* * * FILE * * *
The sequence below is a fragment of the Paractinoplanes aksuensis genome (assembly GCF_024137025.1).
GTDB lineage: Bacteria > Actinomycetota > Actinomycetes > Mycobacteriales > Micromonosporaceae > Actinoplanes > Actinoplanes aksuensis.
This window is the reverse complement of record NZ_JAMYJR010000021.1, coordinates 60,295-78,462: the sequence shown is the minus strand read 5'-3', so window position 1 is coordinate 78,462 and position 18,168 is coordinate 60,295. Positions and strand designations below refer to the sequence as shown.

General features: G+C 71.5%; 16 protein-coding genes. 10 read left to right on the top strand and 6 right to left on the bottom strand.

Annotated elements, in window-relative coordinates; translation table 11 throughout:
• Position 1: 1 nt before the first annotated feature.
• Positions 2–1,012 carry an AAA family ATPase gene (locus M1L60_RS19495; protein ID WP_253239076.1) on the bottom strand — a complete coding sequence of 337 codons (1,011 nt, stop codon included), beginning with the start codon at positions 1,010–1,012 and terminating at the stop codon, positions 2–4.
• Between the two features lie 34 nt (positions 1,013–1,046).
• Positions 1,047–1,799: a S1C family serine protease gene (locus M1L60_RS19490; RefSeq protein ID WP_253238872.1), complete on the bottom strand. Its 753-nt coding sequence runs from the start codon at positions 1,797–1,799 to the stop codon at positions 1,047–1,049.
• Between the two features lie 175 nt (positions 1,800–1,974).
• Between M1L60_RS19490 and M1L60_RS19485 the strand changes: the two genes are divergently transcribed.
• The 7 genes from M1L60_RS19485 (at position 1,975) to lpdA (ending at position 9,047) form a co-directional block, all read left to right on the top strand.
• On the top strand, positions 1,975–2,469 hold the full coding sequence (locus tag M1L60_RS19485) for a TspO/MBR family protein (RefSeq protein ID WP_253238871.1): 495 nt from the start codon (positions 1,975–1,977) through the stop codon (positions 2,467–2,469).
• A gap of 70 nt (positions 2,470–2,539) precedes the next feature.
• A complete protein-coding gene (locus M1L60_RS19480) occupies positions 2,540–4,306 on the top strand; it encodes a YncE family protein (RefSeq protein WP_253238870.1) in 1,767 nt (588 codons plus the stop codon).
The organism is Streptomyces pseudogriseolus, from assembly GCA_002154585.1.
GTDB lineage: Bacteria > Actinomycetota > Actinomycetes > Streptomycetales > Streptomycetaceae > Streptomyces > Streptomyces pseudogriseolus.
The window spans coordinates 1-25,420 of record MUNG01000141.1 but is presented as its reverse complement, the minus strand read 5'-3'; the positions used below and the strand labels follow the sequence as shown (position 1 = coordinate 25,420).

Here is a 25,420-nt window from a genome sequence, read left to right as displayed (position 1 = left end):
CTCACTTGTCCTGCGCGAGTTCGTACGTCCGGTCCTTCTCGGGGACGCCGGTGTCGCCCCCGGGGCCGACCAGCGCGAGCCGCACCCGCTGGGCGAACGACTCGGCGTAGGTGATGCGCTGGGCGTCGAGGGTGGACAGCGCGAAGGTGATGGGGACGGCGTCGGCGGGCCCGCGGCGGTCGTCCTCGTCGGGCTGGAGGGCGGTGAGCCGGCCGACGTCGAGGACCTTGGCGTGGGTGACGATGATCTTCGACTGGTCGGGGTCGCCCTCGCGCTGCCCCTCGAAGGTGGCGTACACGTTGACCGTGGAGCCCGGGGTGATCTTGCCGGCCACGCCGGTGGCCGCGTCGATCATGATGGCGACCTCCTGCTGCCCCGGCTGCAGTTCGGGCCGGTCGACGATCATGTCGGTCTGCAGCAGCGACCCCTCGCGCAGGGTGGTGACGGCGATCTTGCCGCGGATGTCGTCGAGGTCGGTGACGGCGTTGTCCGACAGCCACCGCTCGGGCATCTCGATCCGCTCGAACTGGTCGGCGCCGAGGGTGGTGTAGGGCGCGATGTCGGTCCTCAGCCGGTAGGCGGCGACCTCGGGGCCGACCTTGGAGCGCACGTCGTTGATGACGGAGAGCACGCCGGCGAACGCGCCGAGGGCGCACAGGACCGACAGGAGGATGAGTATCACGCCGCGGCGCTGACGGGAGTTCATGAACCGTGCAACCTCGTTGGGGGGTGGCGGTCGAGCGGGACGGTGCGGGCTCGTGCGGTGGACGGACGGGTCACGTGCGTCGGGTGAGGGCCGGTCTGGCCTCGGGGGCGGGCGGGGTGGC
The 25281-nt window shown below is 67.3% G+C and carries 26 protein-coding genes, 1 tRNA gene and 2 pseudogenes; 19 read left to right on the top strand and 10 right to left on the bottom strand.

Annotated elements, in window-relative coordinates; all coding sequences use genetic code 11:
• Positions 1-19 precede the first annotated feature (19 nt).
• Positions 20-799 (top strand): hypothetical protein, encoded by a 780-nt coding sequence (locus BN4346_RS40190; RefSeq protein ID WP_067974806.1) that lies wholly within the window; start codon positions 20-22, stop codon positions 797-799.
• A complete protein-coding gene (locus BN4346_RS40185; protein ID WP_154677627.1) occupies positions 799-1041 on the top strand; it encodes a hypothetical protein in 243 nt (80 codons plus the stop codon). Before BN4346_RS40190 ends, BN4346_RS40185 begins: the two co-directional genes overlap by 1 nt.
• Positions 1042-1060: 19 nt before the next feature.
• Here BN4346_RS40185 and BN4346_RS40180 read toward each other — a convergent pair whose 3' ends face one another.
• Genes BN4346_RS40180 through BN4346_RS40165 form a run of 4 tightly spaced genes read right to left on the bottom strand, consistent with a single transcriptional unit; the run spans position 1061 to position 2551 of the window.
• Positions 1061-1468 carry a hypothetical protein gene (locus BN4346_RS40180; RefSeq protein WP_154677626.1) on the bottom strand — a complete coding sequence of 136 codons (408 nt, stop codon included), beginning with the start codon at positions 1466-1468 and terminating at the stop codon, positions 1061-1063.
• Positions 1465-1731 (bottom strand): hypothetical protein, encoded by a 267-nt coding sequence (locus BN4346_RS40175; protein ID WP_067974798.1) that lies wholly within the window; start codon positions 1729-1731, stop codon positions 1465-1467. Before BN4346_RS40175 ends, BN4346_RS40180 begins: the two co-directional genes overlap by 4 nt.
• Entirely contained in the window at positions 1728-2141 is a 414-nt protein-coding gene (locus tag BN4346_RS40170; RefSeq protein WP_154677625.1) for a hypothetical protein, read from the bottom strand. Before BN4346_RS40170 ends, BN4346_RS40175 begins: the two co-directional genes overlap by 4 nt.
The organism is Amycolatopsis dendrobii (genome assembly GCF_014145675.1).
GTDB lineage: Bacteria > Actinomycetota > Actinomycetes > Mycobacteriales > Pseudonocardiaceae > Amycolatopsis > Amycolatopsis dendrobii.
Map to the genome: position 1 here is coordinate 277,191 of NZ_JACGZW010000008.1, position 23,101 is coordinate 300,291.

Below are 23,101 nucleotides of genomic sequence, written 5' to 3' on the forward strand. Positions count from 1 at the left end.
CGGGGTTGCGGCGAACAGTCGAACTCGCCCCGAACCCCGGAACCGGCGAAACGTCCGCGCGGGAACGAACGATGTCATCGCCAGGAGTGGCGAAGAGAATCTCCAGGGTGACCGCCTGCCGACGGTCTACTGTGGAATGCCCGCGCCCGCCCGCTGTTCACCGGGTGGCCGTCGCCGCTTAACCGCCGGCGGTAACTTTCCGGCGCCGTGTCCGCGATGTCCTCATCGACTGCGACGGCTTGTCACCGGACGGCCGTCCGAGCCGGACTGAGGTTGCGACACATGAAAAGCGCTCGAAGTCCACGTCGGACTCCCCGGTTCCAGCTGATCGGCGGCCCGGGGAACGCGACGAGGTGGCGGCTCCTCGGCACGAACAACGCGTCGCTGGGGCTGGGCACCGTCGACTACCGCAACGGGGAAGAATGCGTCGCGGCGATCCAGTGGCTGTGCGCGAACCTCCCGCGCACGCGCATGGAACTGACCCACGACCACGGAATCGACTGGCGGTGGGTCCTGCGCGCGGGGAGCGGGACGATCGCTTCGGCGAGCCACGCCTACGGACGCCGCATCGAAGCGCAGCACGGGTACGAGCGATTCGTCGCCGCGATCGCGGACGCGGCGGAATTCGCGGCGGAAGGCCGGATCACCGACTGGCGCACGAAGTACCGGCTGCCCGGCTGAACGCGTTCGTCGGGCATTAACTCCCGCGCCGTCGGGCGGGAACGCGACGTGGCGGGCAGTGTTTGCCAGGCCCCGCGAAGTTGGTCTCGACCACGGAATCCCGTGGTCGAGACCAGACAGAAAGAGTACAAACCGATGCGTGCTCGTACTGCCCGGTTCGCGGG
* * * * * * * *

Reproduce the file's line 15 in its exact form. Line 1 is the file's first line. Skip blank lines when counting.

• A complete protein-coding gene (locus M1L60_RS19480) occupies positions 2,540–4,306 on the top strand; it encodes a YncE family protein (RefSeq protein WP_253238870.1) in 1,767 nt (588 codons plus the stop codon).